An interview with English writer Nicola Worgan
We speak to our English writer Nicola Worgan, to hear how she approaches writing for us.
Nicola is Head of the English Department at a college, where the majority of her students are those who have failed GCSE English the first time round, and who are in need of an injection of enthusiasm to get them back on track for the grades they need.
“When they come to us I try to create a very different atmosphere for them. They often genuinely dislike English and they’ve resisted it for quite a long time. They don’t like the fact that they’re being effectively forced to resit it. So for me, when they get that moment where something sinks in that they’ve never understood before, a lightbulb moment, that’s my main teaching motivation.”
And yet teaching English was not on the cards for Nicola for a very long time. Indeed, it took a journey around the world and a TEFL course before she finally fell in love with teaching.
Nicola was a child with a voracious appetite for reading and her nose in a book at all times. English was always “her subject,” the one she excelled in, and she continued to hone her skills in an English degree at university. But she was adamant that she wouldn’t become a teacher, in spite of the commonly heard “You do English? Oh, so you’re going to be a teacher then.’”
“After I did my degree I didn’t really know what else to do,” she remembers, “Even though I had been resisting the idea of being a teacher, I had an interview to do a PGCE. They told me that I wasn’t ready for it. At the time I was absolutely enraged and incensed, and I couldn’t quite believe what they were telling me, but they were absolutely right. So I went off and did some travel and about 5 years after my degree I ended up doing a TEFL course in Barcelona. It was then that I fell in love with teaching rather than doing it because it was something that I felt I should do. So I did the full TEFL course, travelled around the world and then thought actually, it’s time to go home and make a proper career out of this.”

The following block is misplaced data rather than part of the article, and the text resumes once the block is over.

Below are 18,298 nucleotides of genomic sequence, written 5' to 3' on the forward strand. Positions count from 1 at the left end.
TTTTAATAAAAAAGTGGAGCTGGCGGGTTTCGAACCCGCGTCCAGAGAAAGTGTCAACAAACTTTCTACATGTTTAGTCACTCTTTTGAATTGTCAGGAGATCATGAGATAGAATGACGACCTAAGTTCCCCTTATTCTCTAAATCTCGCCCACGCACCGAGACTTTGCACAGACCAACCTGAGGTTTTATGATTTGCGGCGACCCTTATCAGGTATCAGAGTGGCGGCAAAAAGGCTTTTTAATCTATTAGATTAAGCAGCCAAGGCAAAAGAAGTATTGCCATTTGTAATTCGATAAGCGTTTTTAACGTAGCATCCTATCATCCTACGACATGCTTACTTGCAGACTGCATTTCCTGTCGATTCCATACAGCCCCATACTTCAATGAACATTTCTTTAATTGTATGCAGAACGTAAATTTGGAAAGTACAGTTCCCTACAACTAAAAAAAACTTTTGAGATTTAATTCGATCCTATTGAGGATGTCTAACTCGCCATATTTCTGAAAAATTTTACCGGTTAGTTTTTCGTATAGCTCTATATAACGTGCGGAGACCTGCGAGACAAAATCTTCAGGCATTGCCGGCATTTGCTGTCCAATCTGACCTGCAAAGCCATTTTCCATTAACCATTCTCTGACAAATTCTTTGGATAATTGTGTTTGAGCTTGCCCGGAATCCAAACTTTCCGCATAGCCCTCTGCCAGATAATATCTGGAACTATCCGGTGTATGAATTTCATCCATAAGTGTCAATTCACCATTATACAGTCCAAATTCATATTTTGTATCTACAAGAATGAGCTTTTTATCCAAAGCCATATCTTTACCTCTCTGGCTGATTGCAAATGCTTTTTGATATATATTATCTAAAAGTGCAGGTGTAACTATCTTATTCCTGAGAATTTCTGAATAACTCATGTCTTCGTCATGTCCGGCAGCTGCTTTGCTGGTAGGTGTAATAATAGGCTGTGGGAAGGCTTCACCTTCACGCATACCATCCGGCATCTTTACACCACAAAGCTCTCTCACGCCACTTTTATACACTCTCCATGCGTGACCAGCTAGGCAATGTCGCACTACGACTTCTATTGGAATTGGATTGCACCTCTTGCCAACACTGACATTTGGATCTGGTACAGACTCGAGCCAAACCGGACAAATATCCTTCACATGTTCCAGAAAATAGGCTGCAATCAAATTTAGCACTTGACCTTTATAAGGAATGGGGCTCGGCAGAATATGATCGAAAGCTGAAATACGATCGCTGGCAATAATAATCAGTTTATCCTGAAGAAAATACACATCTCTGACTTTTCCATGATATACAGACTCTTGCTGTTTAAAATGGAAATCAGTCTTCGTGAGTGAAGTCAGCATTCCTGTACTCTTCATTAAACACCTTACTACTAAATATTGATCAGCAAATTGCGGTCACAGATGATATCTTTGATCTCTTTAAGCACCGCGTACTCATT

As well as encouraging lightbulb moments in her classes, another key motivation for Nicola’s teaching, and writing, is innovation. “Im not afraid to give things a go. I do a lot of reading around, and Drama is my second subject so I do a lot of that, getting kids to record themselves, or getting as much on the VLE in as many different ways as possible. I’m just trying to keep it as interesting as I can.”
This naturally led her to GCSEPod. She saw an advert in the TES looking for writers for our content, and thought she’d be a great fit. “I was looking for different ways to to keep my knowledge up to date. When you teach, you tend to teach the same texts or the same things all the time. I thought writing for GCSEPod would be quite a good way to keep my subject knowledge up to date and look at different texts.”
And has her writing inspired new teaching practices? “Yes! I’ve introduced some poetry that I wouldn’t necessarily have taught in the class, but because of writing about it I was able to incorporate that into my teaching” And moreover, she’s started to introduce her own audio learning into her classroom, recording herself and asking students to create their own recordings.
“I always say to my students that they’ve got to be actively involved in learning, really go in, and this is where audio and visual learning, as opposed to just highlighting in a textbook, really comes into its own. I think that active involvement is the absolute key, and that’s how I ‘sell’ the idea of audio-visual learning to my own students”.
Nicola’s passion for innovation in teaching has made her relationship with GCSEPod a perfect pairing. “I think the key has got to be that it makes revision or learning less arduous. The visuals in GCSEPod are a fantastic addition as well, because you’re hitting two of the main learning styles there. Students are receptive to different things in different ways, and little bits at a time is a really effective way to do that. I think it’s a really good thing.”
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